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The Misunderstood Costs of Business Loans: 10 Fees You Might Pay

business.com editorial staff
business.com editorial staff

While loan fees may vary based on the lender, here are common ones you might encounter.

Financing is a crucial part of any successful business, providing much-needed capital for important investments like renovations, upgrades, expansions and inventory. But it's not without their downsides. Many business loans come with obscure or hidden fees, which you may not know about until it's too late to turn back.

Let's take a look at some of the lesser-known fees on small business loans. While they may vary based on the lender, the following are common ones you might encounter.

Application fee

To be considered for a small business loan, you are required to fill out an application for the loan. In some situations, the lender may charge you a small upfront fee to review the application. These fees are often used to process the application by doing tasks, such as check your check or appraising the value of your business property. When possible, it may be in your best interest to avoid lenders that require an application fee of any amount before you even approved for the loan.

Origination fee

Origination fees are charged by lenders and brokers for processing your paperwork and getting the approval process on track. Generally, lenders calculate this fee as a percentage of your total loan amount.

Unfortunately, such fees aren't simply an extra cost to pay – they can also skew your APR, which can be particularly costly if you've taken out a short-term loan.

Underwriting fee

Simply put, underwriting is the process of assessing a client's eligibility, creditworthiness and overall risk level. A thorough, fair underwriting process will take a number of factors into consideration, including cash flow and revenue streams of a business, the value of collateral, credit scores, the borrower's equity, and additional credit enhancements (like cosigning guarantees). Underwriting fees account for all of this, and as mentioned before, vary based on the lender. They're typically charged as a percentage of the total loan amount.

SBA guarantee fees

The U.S. Small Business Administration (SBA) doesn't directly loan out capital to entrepreneurs. Instead, it backs private capital with its own guarantee, which makes it less risky for private lenders to give entrepreneurs favorable loan terms. In other words, lenders won't take as large a loss if borrowers default on repayment.

If you are taking out a loan from an SBA-approved lender, note that the SBA charges a fee for this service, which is capped by law. Depending on your lender, this fee may (or may not) be passed on to you, the borrower. SBA guidelines state that loans under $150,000 will accrue no fees, whereas loans of $150,000 to $700,000 (with a maturity of over one year) will accrue fees of 3%, with an additional 0.25% fee to be paid if a loan exceeds $1 million.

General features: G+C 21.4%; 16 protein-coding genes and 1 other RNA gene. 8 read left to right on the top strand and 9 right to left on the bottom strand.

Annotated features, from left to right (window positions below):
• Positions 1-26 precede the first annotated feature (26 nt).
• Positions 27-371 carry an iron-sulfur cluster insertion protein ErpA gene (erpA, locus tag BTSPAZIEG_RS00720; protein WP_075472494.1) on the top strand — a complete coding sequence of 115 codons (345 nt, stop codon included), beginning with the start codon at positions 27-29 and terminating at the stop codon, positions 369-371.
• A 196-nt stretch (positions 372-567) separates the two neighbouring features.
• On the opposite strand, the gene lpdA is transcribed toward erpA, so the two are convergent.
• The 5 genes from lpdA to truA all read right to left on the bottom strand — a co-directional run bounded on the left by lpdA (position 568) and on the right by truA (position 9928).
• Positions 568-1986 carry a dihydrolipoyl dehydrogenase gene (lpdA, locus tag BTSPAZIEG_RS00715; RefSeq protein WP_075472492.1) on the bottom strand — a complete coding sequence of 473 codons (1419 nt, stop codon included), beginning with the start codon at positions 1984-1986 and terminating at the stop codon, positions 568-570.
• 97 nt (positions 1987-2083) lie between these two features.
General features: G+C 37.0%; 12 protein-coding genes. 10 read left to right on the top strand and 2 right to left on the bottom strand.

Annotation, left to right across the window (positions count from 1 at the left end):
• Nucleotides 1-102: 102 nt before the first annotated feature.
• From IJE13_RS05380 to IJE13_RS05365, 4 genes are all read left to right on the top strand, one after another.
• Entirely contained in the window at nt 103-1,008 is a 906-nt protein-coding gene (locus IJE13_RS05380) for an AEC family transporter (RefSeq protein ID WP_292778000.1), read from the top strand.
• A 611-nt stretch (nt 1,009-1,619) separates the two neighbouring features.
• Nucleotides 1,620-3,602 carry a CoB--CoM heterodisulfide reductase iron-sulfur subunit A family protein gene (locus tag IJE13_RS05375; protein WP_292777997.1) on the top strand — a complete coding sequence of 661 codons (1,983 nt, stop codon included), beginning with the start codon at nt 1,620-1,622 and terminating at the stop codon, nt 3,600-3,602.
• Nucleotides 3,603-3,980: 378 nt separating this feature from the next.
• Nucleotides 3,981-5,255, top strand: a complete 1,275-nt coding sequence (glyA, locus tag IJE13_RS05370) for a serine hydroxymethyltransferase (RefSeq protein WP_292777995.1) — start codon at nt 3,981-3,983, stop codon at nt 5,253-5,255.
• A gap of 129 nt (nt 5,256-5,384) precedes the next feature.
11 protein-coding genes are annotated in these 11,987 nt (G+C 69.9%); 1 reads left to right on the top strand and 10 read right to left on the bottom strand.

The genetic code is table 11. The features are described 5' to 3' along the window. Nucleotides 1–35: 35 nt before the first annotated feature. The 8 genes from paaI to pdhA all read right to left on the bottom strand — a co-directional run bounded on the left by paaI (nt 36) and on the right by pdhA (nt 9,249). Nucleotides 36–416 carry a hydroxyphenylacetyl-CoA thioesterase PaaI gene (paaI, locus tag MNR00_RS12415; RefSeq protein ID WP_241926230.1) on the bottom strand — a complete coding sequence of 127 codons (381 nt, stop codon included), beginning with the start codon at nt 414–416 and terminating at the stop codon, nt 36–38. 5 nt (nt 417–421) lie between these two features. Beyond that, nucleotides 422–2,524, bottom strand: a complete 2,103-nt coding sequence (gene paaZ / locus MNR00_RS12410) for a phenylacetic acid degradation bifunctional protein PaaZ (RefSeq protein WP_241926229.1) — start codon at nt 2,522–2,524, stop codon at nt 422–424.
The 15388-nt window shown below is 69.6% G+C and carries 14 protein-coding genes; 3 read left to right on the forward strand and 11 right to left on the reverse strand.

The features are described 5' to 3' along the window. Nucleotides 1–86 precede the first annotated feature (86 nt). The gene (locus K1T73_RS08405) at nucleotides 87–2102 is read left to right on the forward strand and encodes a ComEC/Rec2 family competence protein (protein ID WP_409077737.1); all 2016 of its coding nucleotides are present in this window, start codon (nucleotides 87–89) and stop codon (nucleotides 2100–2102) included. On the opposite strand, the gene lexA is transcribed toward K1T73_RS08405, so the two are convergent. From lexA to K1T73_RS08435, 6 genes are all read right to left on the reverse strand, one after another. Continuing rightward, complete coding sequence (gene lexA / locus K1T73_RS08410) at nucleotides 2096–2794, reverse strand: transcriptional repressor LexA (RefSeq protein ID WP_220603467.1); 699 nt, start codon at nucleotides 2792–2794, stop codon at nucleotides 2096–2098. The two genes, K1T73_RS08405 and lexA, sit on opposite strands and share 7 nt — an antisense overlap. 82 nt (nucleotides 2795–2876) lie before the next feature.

Bounce fees

As the name suggests, these unsuccessful payment fees are charged when your bank account has insufficient funds to pay back your loan (such as for a regularly scheduled payment). Generally, these fees are flat rates and not percentages.

Prepayment fee

The prepayment penalty clause usually stipulates that if the borrower pays back the remaining balance early, they'll have to pay back a portion of the remaining interest, all the remaining interest or a flat fee. You may think you're saving money by paying back a loan early, but that's not always true (when a prepayment penalty is present).

Why do these exist? Well, lenders make their money through interest. So if you pay your balance back six months early on a one-year loan term, your lender will lose out on six months' worth of interest rates. This is a fee to look for before you sign onto a loan, even if you're unsure whether or not you'll pay back the loan early.

Remember, these five types of fees are very common, but they aren't the only ones you'll encounter. In fact, they're just a small selection of the many fees that can come with commercial loans. Fees will vary based on loan type and lender, so it's in your best interest to review your contract carefully.

Late payment fees

Just like with other types of loans, the agreement for your small business loan will most likely include late payment fees. The way these fees are charged vary, such as being charged as a flat fee, or they may be a percentage of the missed payment. The best way to avoid late payment fees is to make timely monthly payments.

Check processing fee

If you opt to pay the lender with checks instead of using a credit or debit account, you may be charged a check processing fee. This is because the task of check processing often takes more time, which is why many lenders prefer you pay in a method other than checks. Make sure to review your agreement so you'll know ahead of time that you may have to pay a fee for making payments by check.

Collection fees

After a reasonable amount of time, which is usually specified in your agreement, you may be required to pay overdue and collection fees in addition to the late payment fee. Many lenders charge collection fees if they have to take outside actions to acquire payment for your loan.

Credit check fee

A credit check fee is similar to the application fee, in that some lenders may charge a fee to check your credit score through the credit bureaus, such as Transunion and/or Experian.

Image Credit: Andrey_Popov/Shutterstock
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